Was any other Axis power punished?

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Panzer94
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Was any other Axis power punished?

Post by Panzer94 » 10 Jan 2004 05:51

It really was quite odd,at least to me,that after the war Italy and even Russia were not charged with any war crimes at Nuremberg. Were any charges ever brought against these countries? After all,Italy invaded Ethiopia(sp?)and Greece(amoung others),and Russia,of course,helped start the war by invading Poland(and Finland;etc). I would think that because Russia was our ally :roll: ,every crime committed by the Soviet regime was swept under the rug. :x

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R-Bob The Great!
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Post by R-Bob The Great! » 10 Jan 2004 08:50

Italy was ignored because they had switched sides in 1943. As did Romania,Bulgaria, Hungary(?), Finland(?). And of course I know way side with the defenders at Nuremburg (save for a couple) it was victors justice (ie. not trying Air Marshal Harris for war crimes).

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DrG
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Post by DrG » 10 Jan 2004 12:15

R-Bob The Great! wrote:Italy was ignored because they had switched sides in 1943.
The attitute of the Allies towards Italy was rather benevolent also before the armistice and the cobelligerence of Badoglio's govern. Read for example this letter of Roosevelt to the King Victor Emanuel III in Dec. 1941 (shortly after the Italian DoW on the USA): http://www.bdp.it/costituzione/doc/d01_04.htm (the original English text starts after the first 2 paragraphs).

About war crimes, Gen. Bellomo was hanged because he ordered to execute 2 British airmen fled from a PoW camp.
Fascist leaders were all murdered by partizans in April 1945, while other leaders like Ciano and De Bono had already been executed after the Verona trial in January 1944 (they had voted against Mussolini on 25 July 1943).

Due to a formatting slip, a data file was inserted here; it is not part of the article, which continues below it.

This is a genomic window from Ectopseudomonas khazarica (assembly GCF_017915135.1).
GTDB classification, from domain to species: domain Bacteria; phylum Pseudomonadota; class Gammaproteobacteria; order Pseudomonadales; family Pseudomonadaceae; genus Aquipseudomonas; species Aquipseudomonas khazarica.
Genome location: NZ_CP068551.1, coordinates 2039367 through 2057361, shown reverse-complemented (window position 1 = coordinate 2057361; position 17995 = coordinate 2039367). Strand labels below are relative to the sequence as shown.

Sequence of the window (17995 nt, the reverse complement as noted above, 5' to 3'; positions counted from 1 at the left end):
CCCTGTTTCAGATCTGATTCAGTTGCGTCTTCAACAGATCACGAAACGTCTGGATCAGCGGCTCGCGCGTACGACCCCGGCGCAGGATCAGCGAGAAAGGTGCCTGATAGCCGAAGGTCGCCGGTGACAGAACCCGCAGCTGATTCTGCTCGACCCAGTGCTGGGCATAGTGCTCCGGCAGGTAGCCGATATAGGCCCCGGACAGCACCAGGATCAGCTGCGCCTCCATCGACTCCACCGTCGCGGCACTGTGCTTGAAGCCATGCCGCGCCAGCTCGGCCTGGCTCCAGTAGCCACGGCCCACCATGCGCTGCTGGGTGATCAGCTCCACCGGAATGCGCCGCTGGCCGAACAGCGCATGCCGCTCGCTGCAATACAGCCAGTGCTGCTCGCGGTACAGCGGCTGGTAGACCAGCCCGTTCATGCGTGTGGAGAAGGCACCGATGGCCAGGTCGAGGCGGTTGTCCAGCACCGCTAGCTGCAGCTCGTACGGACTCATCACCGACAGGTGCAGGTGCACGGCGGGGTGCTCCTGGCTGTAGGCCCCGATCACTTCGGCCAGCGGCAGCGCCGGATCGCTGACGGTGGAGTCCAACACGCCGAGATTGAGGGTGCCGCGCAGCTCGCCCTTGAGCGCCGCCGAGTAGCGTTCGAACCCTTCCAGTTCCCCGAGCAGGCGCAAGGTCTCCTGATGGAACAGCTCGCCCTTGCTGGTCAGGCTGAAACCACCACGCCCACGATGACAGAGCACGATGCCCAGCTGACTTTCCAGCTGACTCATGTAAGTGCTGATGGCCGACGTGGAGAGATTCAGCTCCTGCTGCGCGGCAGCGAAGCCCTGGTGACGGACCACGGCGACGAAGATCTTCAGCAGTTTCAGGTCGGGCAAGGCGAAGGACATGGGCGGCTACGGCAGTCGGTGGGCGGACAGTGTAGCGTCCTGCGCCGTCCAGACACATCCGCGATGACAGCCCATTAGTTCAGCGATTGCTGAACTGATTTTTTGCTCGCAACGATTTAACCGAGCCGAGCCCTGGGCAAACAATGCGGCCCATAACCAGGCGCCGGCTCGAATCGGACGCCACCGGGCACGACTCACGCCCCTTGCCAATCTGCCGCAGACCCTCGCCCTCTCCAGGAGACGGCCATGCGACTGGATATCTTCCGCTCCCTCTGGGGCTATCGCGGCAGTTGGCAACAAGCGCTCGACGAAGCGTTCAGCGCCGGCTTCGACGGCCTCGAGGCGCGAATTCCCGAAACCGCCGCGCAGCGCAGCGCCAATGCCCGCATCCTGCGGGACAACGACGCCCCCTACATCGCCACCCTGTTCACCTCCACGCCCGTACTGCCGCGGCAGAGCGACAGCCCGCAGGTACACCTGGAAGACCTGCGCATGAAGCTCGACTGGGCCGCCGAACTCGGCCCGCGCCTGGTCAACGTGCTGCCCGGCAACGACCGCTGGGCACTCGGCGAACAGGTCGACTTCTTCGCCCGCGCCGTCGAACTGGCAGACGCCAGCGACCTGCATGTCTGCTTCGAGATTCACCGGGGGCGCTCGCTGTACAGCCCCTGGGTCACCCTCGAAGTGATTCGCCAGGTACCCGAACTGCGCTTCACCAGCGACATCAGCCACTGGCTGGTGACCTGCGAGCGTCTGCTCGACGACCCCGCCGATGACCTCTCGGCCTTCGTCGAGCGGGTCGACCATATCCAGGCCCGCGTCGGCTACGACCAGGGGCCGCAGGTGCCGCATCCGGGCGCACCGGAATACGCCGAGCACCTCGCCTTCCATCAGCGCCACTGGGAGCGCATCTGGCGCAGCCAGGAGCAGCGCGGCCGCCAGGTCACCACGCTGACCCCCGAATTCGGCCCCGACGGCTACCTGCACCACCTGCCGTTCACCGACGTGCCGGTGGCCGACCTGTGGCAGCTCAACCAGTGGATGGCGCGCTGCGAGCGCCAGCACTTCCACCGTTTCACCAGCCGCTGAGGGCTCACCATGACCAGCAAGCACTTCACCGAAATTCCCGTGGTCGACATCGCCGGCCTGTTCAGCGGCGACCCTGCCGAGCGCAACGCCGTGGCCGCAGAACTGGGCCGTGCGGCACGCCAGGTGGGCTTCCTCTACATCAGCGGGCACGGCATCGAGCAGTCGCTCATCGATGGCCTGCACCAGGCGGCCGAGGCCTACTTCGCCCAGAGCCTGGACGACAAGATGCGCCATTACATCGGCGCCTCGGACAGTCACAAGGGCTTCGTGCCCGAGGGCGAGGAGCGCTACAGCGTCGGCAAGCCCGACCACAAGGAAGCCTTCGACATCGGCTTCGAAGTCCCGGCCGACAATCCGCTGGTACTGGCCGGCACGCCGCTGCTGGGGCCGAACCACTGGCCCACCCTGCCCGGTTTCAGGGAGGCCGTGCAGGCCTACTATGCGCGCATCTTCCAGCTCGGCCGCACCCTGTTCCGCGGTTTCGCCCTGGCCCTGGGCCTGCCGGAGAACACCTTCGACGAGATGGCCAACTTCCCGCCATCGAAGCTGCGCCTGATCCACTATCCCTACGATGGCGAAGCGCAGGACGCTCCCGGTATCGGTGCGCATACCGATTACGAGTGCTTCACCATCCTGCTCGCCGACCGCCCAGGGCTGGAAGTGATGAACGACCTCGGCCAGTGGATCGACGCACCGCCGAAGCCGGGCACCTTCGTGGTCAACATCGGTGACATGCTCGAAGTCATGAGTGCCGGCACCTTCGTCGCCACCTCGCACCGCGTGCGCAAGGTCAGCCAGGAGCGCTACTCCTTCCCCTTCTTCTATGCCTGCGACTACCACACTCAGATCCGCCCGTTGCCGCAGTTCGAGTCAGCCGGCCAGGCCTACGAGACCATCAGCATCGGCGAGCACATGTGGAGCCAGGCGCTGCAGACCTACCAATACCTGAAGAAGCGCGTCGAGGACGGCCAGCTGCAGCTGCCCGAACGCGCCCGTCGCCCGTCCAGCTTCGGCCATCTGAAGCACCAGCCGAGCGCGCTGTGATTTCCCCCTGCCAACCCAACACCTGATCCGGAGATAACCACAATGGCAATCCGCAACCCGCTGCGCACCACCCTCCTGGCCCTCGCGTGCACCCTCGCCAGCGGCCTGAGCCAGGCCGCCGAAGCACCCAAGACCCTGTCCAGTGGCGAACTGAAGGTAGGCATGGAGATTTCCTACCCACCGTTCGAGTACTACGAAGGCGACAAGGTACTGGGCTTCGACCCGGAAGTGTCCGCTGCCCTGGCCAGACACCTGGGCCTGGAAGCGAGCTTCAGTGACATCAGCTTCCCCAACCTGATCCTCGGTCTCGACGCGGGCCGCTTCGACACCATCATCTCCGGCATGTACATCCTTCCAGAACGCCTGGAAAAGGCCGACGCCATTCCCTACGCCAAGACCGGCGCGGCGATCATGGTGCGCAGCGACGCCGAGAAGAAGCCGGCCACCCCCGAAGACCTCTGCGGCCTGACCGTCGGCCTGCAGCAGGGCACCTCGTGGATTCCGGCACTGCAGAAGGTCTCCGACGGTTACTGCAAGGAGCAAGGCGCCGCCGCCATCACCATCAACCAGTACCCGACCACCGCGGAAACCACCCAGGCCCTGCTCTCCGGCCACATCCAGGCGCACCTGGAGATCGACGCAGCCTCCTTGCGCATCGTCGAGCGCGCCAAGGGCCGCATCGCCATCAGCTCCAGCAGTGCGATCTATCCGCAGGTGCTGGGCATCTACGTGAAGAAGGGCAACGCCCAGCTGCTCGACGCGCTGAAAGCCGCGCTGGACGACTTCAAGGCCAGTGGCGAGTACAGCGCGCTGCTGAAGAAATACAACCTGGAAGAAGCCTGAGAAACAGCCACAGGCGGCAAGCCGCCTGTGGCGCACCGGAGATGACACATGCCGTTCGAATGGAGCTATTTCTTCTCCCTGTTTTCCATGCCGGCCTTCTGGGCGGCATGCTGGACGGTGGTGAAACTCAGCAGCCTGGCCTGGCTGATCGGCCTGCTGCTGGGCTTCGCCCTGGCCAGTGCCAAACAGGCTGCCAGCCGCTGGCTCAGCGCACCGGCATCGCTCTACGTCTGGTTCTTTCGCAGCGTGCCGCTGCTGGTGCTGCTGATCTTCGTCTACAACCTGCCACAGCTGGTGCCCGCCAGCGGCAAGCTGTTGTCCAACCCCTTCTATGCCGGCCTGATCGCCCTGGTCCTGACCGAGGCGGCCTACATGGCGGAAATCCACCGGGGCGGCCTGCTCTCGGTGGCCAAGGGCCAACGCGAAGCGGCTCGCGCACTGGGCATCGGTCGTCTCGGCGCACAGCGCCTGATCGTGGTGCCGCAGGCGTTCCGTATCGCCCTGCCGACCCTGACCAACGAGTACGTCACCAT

As for Ethiopia and Yugoslavia, the protagonists of the alleged crimes (Ambrosio, Roatta) were among the most implicated in the anti-fascist coup of 25 July 1943; for this reason the Anglo-Saxons themselves protected them (Badoglio was even hid in the British embassy when Italian juidges started a trial for the crimes in Ethiopia). Gen. Mario Roatta fled in Spain when he was put on trial. Another possible war criminal in Ethiopia, Gen. Pietro Maletti, was killed while he was bravely fighting in Sidi El Barrani in Dec. 1940.
Colonel Vincenzo Cuiuli, commander of the concentration camp of Arbe (thus a possible war criminal), was killed by the inmates after the armistice.
The only one who has been put on trial was Marshal Graziani, and in fact he was imprisoned for some years, but then he was leiberated because of the amnesty (he then joined the neo-Fascist party MSI and died in 1954).
Also some Italian PoWs in USSR were put on trial for alleged crimes in that country (the charge was usually of having taken part to the "Fascist aggression" or having sabotaged Soviet production during their work as PoWs), but nobody was sentenced to death and they were liberated after a few years.
Needless to say that no trial was made for Ethipian (use of Dum-Dum bullets, murder and mutilation of PoWs and Italian civilians) and Allied crimes on Italians.

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DrG
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Post by DrG » 10 Jan 2004 13:11

By the way, Mussolini himself wanted to be put on trial, as he told to many people before the end of the war. In fact he told he had documents that could save him (example: letter of the Duce to Graziani, 9 Jan. 1945: "At the moment, I think it is of great importance to bring these documents in a safe place, first of all the exchange of letters and the agreements with Churchill. These will be the testimonies of the English bad faith. These documents are worther than a won war."; document given by Gen. Karl Wolff to the Italian historian Ricciotti Lazzero and recently published in "La pista inglese" by Luciano Garibaldi).
But communist partizans, maybe advised by British agents, killed him (and where, how, when and why he was shot is still rather a mistery).